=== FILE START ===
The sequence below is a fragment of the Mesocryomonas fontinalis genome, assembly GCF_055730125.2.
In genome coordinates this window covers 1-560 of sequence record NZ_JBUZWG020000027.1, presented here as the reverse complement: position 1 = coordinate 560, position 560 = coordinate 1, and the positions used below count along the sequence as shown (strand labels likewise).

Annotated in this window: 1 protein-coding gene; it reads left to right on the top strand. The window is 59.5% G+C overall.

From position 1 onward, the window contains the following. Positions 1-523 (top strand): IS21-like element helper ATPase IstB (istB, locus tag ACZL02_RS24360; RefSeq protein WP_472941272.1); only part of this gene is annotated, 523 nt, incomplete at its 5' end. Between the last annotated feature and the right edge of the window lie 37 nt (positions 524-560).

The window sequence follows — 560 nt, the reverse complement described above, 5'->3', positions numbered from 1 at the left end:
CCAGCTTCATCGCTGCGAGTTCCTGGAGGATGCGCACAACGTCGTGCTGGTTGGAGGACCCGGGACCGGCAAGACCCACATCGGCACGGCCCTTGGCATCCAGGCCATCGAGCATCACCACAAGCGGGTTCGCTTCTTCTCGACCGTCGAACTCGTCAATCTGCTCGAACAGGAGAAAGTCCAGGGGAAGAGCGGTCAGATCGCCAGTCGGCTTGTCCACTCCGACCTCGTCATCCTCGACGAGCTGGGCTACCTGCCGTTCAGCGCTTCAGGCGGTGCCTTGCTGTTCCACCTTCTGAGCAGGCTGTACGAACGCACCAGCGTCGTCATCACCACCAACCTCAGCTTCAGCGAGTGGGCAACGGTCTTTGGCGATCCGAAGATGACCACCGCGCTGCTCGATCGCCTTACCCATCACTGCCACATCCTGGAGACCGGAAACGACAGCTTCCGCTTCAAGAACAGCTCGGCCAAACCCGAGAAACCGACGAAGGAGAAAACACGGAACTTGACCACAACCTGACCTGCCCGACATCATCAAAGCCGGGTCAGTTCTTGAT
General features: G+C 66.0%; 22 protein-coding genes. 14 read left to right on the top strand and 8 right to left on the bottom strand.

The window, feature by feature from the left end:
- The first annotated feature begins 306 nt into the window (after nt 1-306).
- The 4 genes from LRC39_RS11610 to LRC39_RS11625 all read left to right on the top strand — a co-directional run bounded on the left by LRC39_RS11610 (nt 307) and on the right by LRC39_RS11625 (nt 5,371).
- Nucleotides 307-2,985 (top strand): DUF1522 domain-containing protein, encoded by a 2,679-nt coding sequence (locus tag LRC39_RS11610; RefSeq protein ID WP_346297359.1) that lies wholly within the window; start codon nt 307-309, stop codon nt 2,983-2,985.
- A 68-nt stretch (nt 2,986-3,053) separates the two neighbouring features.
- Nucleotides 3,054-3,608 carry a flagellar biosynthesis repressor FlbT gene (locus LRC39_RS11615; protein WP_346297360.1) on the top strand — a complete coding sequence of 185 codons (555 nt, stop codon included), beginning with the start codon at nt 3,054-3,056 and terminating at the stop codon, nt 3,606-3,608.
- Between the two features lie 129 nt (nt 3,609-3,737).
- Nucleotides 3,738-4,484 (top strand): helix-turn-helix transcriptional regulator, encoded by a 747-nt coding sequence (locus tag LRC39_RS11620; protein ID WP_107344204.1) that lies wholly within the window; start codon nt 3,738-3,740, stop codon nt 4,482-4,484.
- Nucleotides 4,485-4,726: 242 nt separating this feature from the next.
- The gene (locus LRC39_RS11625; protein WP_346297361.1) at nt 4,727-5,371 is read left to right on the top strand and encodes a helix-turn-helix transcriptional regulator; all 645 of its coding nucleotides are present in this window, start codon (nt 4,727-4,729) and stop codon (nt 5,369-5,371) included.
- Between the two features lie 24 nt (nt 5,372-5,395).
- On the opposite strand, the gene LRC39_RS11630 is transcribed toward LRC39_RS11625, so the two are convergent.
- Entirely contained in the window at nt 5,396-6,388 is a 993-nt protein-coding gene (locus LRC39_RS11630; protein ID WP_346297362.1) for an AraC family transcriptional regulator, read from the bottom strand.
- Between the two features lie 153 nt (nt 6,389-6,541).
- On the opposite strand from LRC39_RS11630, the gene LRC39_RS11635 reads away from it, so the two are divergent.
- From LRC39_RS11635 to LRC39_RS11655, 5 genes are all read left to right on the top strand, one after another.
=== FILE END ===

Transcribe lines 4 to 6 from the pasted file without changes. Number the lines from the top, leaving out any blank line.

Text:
From position 1 onward, the window contains the following. Positions 1-523 (top strand): IS21-like element helper ATPase IstB (istB, locus tag ACZL02_RS24360; RefSeq protein WP_472941272.1); only part of this gene is annotated, 523 nt, incomplete at its 5' end. Between the last annotated feature and the right edge of the window lie 37 nt (positions 524-560).

The window sequence follows — 560 nt, the reverse complement described above, 5'->3', positions numbered from 1 at the left end:
CCAGCTTCATCGCTGCGAGTTCCTGGAGGATGCGCACAACGTCGTGCTGGTTGGAGGACCCGGGACCGGCAAGACCCACATCGGCACGGCCCTTGGCATCCAGGCCATCGAGCATCACCACAAGCGGGTTCGCTTCTTCTCGACCGTCGAACTCGTCAATCTGCTCGAACAGGAGAAAGTCCAGGGGAAGAGCGGTCAGATCGCCAGTCGGCTTGTCCACTCCGACCTCGTCATCCTCGACGAGCTGGGCTACCTGCCGTTCAGCGCTTCAGGCGGTGCCTTGCTGTTCCACCTTCTGAGCAGGCTGTACGAACGCACCAGCGTCGTCATCACCACCAACCTCAGCTTCAGCGAGTGGGCAACGGTCTTTGGCGATCCGAAGATGACCACCGCGCTGCTCGATCGCCTTACCCATCACTGCCACATCCTGGAGACCGGAAACGACAGCTTCCGCTTCAAGAACAGCTCGGCCAAACCCGAGAAACCGACGAAGGAGAAAACACGGAACTTGACCACAACCTGACCTGCCCGACATCATCAAAGCCGGGTCAGTTCTTGAT